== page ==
An important consideration is that the body does not truly absorb force

When we discuss force/energy we tend to use words such as flow, kinetic linking, even going so far as to say that force/energy flows along the Kinetic Chain, for instance from foot, through knee to hip, to spine, to shoulder, to arm to hand.

As convenient and often used, even by yours truly, as this approach is it is full of holes.

The idea/concept of the kinetic {or kinematic} chain is a great place to start but our body is not a chain and force/energy does not flow like water through a hose.

It would be more accurate and easier to understand if we see it as a “Chain Reaction”, an impulse that passes from one link/location to another sequentially along an obvious path.

If we use light as an analogy instead of seeing force as a solid beam of light similar to a flashlight we would do better to see it as an ultra-rapid series of pulses, like a quasar, that we perceive as continuous.

I am by no way an expert in this type of thinking, I did not go to Uni’ or ‘Med’ school, I am a moderately researched layman that approaches the work with a specific and personal agenda, Martial Art.

If we think ‘Chain Reaction’ as opposed to ‘Chain’ it opens up the possibility that sections of the body, such as the lower section that contains our foot, our calf, our thigh, the hip, the pelvis can be an individual chain that is self-contained.

This body section could now operate as a link and cause a ‘Chain Reaction’ with another body section such as our torso which itself can be seen as a self-contained chain.

The torso could now react with our arm, another self-contained chain.

The following may appear as a bit of a sidestep but remember issuing force and accepting force happen at the same time instantaneously.

An important consideration is that the body does not truly absorb force, at least not in the way we often speak of it, as a global/whole-body occurrence taking force at the arm and transferring it to the floor.

Our body absorbs contact force by transferring that force to local muscles where contractions in the opposite direction neutralise the force.

It would be more accurate to say that we join with the force instead of absorbing it.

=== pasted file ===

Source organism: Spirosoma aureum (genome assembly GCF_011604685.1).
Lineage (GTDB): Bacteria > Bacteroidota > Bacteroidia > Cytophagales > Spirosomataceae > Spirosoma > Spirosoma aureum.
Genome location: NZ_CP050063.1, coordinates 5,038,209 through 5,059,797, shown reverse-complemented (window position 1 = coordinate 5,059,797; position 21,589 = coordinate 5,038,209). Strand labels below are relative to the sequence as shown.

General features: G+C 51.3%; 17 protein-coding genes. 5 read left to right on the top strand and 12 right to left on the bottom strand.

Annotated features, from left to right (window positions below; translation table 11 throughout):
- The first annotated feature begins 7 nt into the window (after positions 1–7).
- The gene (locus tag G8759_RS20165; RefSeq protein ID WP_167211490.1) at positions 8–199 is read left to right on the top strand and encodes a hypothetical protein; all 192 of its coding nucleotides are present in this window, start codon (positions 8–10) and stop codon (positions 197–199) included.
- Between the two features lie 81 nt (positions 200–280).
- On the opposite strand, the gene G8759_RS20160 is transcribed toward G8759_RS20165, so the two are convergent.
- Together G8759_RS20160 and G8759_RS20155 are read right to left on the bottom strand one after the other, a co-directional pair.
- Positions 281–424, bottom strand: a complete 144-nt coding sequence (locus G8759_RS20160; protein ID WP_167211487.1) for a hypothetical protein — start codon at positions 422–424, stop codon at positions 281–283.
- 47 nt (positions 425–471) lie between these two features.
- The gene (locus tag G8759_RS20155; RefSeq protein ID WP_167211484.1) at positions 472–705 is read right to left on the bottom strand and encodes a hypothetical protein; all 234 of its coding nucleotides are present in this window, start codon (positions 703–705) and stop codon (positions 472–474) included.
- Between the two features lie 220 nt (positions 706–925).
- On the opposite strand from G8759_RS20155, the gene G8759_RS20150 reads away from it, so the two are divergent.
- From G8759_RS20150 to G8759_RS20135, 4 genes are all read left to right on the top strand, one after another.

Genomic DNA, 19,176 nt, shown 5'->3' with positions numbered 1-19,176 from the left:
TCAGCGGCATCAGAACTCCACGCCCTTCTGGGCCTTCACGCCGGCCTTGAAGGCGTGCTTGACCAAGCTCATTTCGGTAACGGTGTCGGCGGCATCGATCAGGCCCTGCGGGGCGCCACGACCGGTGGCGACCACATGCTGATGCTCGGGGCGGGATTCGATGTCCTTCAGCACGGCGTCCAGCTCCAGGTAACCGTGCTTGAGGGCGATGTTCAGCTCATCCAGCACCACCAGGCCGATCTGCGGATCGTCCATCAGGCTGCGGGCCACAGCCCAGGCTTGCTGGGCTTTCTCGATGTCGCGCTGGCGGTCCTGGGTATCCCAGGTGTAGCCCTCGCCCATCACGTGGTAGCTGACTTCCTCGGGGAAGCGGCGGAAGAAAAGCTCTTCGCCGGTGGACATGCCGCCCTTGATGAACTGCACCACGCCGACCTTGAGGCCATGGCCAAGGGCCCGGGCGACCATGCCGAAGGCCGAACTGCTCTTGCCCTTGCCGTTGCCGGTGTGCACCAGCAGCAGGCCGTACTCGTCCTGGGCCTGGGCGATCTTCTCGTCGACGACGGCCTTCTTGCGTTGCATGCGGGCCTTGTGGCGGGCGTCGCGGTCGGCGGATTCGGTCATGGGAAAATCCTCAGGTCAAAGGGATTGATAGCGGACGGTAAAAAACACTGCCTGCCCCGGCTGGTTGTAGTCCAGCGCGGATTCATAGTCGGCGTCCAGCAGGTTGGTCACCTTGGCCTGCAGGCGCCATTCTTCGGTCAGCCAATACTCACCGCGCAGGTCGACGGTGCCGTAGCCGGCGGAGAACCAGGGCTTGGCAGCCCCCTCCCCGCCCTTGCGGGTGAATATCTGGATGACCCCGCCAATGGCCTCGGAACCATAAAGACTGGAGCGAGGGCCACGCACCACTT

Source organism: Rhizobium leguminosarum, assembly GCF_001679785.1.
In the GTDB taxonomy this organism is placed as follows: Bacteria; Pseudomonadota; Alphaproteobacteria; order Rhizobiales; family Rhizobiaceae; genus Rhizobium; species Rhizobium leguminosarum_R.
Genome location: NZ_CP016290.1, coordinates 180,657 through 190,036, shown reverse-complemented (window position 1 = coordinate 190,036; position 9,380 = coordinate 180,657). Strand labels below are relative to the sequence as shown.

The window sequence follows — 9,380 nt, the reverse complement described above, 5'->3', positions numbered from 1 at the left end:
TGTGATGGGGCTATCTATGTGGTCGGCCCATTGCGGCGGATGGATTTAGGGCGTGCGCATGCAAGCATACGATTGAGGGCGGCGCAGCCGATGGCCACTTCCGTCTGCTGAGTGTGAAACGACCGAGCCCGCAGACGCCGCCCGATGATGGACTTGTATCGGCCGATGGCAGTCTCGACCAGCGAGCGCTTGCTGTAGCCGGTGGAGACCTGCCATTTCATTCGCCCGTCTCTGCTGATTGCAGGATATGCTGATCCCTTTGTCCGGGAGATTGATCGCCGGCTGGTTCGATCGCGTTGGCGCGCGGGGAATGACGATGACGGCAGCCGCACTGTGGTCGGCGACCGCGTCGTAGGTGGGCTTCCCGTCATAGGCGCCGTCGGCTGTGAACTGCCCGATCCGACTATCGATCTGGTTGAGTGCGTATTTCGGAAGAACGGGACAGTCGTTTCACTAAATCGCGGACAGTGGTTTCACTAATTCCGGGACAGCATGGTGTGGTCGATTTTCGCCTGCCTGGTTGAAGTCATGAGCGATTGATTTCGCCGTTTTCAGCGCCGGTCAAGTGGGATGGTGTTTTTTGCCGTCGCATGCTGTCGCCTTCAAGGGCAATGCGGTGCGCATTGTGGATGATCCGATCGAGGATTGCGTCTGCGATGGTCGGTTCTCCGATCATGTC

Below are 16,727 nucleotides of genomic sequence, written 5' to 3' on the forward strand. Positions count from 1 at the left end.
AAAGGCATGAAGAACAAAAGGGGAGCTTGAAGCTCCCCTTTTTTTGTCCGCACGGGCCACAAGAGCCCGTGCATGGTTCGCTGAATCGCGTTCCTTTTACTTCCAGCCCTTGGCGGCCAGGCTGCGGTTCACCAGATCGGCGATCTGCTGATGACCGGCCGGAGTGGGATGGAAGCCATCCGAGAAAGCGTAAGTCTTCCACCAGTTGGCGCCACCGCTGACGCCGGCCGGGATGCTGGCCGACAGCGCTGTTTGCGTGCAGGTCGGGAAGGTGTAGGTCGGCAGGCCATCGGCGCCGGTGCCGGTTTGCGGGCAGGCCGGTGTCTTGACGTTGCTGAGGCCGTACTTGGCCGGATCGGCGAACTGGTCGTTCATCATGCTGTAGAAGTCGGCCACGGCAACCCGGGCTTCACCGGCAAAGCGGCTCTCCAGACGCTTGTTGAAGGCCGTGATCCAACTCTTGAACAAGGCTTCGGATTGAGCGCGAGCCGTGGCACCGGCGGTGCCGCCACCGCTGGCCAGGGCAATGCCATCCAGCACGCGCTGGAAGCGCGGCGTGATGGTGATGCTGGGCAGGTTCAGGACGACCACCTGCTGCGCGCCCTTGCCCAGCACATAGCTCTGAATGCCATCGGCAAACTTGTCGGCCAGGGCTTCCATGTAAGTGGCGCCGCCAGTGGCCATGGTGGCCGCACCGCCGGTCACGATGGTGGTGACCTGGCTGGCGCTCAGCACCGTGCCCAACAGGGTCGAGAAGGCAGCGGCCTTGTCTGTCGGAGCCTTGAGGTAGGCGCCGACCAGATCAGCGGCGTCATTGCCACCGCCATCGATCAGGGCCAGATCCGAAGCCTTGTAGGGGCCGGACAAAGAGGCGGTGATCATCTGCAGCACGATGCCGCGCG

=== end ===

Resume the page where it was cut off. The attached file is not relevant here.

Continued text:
This joined force is transferred to the next body segment and the pattern is repeated, a series of local phenomenon, not a global/whole-body event.

This is, of course, a conceptual approach, but one that has very practical applications if we do our Forms with this consideration in mind, it opens up many new dynamic possibilities and a deeper understanding of how to make our Forms come alive.

The mental method I employ is that my body is made up of three independent segments.


Segment 1. The legs and Pelvis.

Segment 2. The torso, which sits inside the pelvis.

Segment 3. The Arms, that hang from the torso.


If we consider a step and punch from this perspective.

When the legs move the pelvis the torso goes along for the ride at the same velocity in the same, usually linear direction, this is a very important point to keep in mind.

The torso is not involved in the legs moving and as such is free to make its own movement, which is usually lateral rotation, the upper body pivots to face the target.

The arms are not involved in the rotation of the torso so they are free to make their own movement, which in the step and punch would be linear, straight to the target.





All movement creates power, and as we know acceleration increases power.

Acceleration it is not only going faster, this is an aspect of acceleration, positive acceleration, slowing down is also acceleration,  negative acceleration.

Acceleration is a change in velocity.

If we change the direction of the movement of our torso from the direction of the movement of our legs or change the direction of the movement of our arms from the direction of the movement of our torso we are changing the direction of the velocity and creating acceleration.

This is very much the model adopted by throwing sports.

It is known as sequential acceleration and results in successive force summation.

For force summation to be successful we also need sequential stabilization of body parts, which I find easier to understand with the three-segment method.

Force Summation is a big post waiting to be written.